May 19, 2020

Go for a walk? Of course I want to go for a walk. Who cares if its raining?


The great enemy of the truth is very often not the lie, deliberate, contrived and dishonest, but the myth, persistent, persuasive and unrealistic.

-John F. Kennedy


It’s raining. Again. It’s not coming down real hard, but it’s wet enough to soak my socks. I have waterproof walking shoes, but the waterproofness applies only to the soles. There is a fabric top over the toes that allow for my feet to “breathe.” Good thing, because if they didn’t get some airing, I don’t think I could bear to take them off. But it allows the rain to get in and I end up with a squishy gait before too long.

Waldo trots along as if there’s no difference between today and a dry day. The water rolls off his coat, shiny from natural oils, and only very slowly penetrates to his skin. When it does, he does that doggy-shake thing where every square inch of skin waves back and forth like a wash woman shaking out a wet sheet before hanging it out on the clothesline. Now, in my old flabby age, my skin jiggles when I walk, but there is no way I could ever produce the oscillations he does. I don’t understand how it doesn’t give him a headache.

The forecast for this morning was 45% rain. Well, if this is 45% rain, I wonder what the other 55% is. I know, for a fact, that it’s not sunshine, nor snow, nor sleet, nor gloom of night, nor oobleck. It seems just as wet as the 100% rain I’ve been in, but that kind of rain does come down a little harder. But I’ve also driven through a cloudburst where the water was coming down so hard, it was like trying to drive through a waterfall – you couldn’t see the white line in the middle of the road with the windshield wipers going full blast, nor the shoulder of the road. You simply had to stop and wait for the storm to pass. Was that 1,000% rain? 10,000%?

All kidding aside, I really have wondered what it means when the weatherman says, “45% chance of rain.” Does it mean that the weatherman has arthritic joints that tell him it will rain with, um, a 45% likelihood? He makes a guess and he feels 45% sure that it’s right? I know enough about probability and statistics to know that the probability of a certain thing to occur, given that all other alternatives are equally probable, is the number of ways that thing can occur divided by the total number of ways that anything can occur. So, does 45% chance of rain mean that in similar circumstance, it rains 45% of the time? Does it mean that the meteorologist runs a large number of simulations and 45% of them predict that it’ll rain? Does it mean that he runs his simulations and they, on average, show that 45% of the forecast area will experience rain? It turns out, meteorologists use various models, that have taken many decades to design, and measured data to determine the chances that rain will happen somewhere in a large forecast area and determine what percentage of that area will receive any rain at all. They then multiply the two together. So, if there is a 50% chance that it’ll rain somewhere in the forecast area, but only 20% of the entire area will receive rain, then there is a 10% chance of rain. As we all know, it is difficult to predict the weather. Meteorologists are much better at it than they used to be, but still, they can only predict a probability of something happening. There is no certainty.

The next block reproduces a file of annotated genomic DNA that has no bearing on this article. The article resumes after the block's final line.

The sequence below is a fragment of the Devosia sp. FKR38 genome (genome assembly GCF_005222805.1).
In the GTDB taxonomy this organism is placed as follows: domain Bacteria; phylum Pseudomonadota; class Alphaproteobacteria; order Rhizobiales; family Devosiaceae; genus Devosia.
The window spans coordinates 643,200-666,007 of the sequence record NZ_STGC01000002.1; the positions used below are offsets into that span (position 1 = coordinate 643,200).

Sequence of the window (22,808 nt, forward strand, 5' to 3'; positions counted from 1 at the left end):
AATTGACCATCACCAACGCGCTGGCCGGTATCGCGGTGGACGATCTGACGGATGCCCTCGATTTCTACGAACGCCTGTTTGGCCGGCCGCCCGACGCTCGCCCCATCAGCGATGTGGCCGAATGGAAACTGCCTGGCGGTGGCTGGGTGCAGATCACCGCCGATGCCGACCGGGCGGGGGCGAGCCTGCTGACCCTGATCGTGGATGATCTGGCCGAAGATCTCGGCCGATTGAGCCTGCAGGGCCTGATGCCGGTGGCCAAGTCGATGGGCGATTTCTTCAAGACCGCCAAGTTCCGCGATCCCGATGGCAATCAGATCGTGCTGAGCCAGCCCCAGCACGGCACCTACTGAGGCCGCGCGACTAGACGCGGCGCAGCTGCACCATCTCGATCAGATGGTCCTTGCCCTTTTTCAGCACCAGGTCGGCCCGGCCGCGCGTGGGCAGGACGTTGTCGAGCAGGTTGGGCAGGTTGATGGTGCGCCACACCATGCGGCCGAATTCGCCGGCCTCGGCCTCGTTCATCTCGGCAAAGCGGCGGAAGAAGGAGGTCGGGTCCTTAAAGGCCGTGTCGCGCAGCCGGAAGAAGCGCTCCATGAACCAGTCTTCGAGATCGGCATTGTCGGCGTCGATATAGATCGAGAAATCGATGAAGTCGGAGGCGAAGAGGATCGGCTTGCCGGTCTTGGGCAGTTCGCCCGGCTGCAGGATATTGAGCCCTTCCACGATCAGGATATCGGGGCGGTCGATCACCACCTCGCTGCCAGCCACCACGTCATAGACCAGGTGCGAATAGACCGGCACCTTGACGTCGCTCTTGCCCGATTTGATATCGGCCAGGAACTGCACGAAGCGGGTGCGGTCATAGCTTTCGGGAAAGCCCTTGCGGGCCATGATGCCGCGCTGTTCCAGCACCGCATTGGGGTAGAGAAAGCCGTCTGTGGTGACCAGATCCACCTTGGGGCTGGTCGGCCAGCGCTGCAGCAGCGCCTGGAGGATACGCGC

The same is true of what’s happening in the world today. No one can predict what’s going to happen with the global economy, the number of cases of COVID-19 (the official name of the disease), or the number of deaths that it’ll cause. Our ignorance goes deeper than people are used to. SARS-CoV-2 (the official name of the virus) is new and we really don’t know much about it. The best we can do is make educated guesses based on how similar viruses that we’ve confronted in the past behave. It’s often a “I’m about 45% sure it’ll rain” kind of educated guess. The more accurate statistical guesses like “45% of the forecast area will get rain” will have to wait until scientists have the time to do good, well-designed, controlled studies and discover enough about what’s happening to come up statistical models that will allow them to make a guess like “45% of the forecast area will experience rain.” Until then, we have to treat anecdotal observations as “interesting, but require more rigorous study” and avoid like the plague (no pun intended) the temptation to tout these observations as being strong evidence of this or that. Patience, grasshopper. Patience. And keep in mind that, in the end, we still won’t be able to come up with certainty, just probabilities.

Meanwhile, Waldo and I are out here, in the rain, doing our six miles, getting wet with 100% certainty.


So, are we going or not?

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